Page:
Examples of how states have provided technical assistance to schools at risk of becoming low performing illustrate a variety of approaches. For example:

  • In Kentucky, institutions identified as at risk or low performing are given intensive technical assistance over a two-year period from Education Professional Standards Board staff. Following two years of technical assistance, a low-performing institution is subject to a second full accreditation review. Kentucky begins the technical assistance process by requiring the institution to conduct a thorough assessment of its strengths and weaknesses. The program administrator completes a narrative on a variety of topics, including how the institution's curriculum is aligned with the state's core curriculum, with efforts to provide remediation to failing students and with program admissions requirements.
  • Low-performing programs in Illinois are identified by the State Board of Education through the accreditation process, which requires a visit to the college or university every seven years by a team of higher education and public school personnel. Programs placed on probation by the board are classified as at risk. Failure to demonstrate appropriate remediation within three years results in a determination of low performing. Technical assistance includes assigning a state board staff member to the program; visiting the campus within 30 days of the probation decision to meet with program personnel; identifying available resources, including workshops; recommending expert consultants in content and program design; visiting the campus each year the program is under remediation; and monitoring progress through annual reports submitted to the state board. To date, three institutions have been identified as becoming at risk of being classified as low performing by Illinois.
  • In Michigan, any institution identified as at risk will be assigned to work with one or more mentor or support institutions to address specific areas of need. This approach reflects the belief of the Michigan Department of Education that peer institutions are the best practical source for meaningful technical assistance.

For the current reporting cycle, nine states identified 25 institutions of higher education with teacher preparation programs (of approximately 1,200 institutions with teacher preparation programs nationwide) as either being at risk or low performing (see Table 1).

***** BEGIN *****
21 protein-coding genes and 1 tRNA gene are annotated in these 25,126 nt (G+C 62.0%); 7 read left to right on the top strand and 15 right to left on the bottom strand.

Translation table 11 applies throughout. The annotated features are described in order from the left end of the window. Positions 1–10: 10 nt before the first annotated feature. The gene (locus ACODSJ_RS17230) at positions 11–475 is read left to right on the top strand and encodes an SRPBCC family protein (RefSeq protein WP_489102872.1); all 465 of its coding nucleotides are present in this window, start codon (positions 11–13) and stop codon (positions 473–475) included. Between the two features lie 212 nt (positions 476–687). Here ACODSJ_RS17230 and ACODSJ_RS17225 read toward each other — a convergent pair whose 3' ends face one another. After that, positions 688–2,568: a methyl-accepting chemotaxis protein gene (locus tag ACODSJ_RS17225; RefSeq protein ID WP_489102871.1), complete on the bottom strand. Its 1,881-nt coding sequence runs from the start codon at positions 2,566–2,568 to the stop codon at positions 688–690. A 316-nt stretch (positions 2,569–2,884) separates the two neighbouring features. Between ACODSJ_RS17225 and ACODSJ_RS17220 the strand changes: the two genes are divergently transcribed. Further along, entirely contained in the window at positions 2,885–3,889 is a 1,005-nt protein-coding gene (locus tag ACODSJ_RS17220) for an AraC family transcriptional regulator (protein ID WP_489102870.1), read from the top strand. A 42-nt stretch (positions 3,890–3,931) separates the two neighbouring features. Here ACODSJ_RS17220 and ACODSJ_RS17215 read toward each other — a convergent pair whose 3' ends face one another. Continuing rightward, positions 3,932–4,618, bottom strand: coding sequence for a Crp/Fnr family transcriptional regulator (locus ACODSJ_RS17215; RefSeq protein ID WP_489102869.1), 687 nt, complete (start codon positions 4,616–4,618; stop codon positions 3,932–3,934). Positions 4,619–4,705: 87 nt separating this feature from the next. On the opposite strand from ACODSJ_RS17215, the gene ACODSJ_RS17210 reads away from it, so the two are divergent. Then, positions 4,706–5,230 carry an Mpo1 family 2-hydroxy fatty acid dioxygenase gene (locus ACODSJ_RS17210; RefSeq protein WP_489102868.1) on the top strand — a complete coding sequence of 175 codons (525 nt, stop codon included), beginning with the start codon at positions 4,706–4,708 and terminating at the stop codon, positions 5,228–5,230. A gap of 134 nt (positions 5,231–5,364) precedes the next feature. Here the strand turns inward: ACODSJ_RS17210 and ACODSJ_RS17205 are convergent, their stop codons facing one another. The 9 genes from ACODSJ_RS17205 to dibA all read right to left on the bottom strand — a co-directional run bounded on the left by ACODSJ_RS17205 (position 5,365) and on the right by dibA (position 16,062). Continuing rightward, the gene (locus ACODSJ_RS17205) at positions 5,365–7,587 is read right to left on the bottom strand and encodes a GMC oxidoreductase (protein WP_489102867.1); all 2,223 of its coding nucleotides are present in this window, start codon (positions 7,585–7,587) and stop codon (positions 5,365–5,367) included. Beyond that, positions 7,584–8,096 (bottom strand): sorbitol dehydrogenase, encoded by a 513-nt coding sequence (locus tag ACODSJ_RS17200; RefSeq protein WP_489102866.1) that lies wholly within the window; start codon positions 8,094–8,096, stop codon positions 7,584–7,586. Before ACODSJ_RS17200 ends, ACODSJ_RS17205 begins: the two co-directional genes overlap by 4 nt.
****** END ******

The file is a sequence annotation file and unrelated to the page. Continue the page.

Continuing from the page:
Teacher Preparation Program Reform in Louisiana
In compliance with the Higher Education Act of 1998, Louisiana created a comprehensive Teacher Preparation Accountability System to assess the performance of teacher preparation programs within the state. The accountability system, which uses an Institutional Index and Quantity Index in calculating a Teacher Preparation Performance Score, is an important measure of the state's overall educational reform. The accountability system is intended to demonstrate to the public that Louisiana's recently redesigned teacher preparation programs are delivering results and that its public and private colleges of education are working diligently to produce high-quality, effective classroom teachers.

The high marks for Louisiana's teacher education programs are attributable to a variety of system-wide and institution-specific efforts undertaken under Louisiana's overall education reform initiative. To increase the quantity of qualified educators, all public and private colleges are increasing their recruitment efforts, especially for students in the critical shortage areas of math, science and special education. They are also providing additional support to help students meet the new Praxis score requirements and providing additional mentoring to new teachers during their first two years of teaching. The University of Louisiana System, which produces most of the state's education graduates, launched an initiative in 2003 to raise the test scores required for entry into teacher education programs.

In addition, intensive teacher education quality improvement efforts at Southern University's Baton Rouge campus have been so successful that the university was selected to make a presentation at the Fourteenth Annual Education Trust Conference in Washington, D.C., in November 2003.

During the first phase of the accountability system (2001-2002), only the performance of regular and alternate certification students on the Praxis test was assessed. The following year (2002-2003) the formula was expanded to make the accountability scores an even more meaningful catalyst for continued reform.

Alternative Routes to Teaching

States report opening up routes to the classroom for prospective teachers. More states have approved one or more alternative routes, and many are currently considering, or have proposed, new or additional alternative routes to certification.

Increasingly, states are creating multiple pathways into the classroom to reach individuals who have the desire to teach but who did not attend a traditional teacher preparation program (Feistritzer, 2004; Mayer, Decker, Glazerman and Silva, 2003). As in traditional teacher preparation programs, teacher candidates in alternative routes generally are required to pass a subject matter or basic skills test. They also tend to receive specific pedagogical training. The appendix of this report provides additional information about the characteristics of alternative routes implemented in states and territories.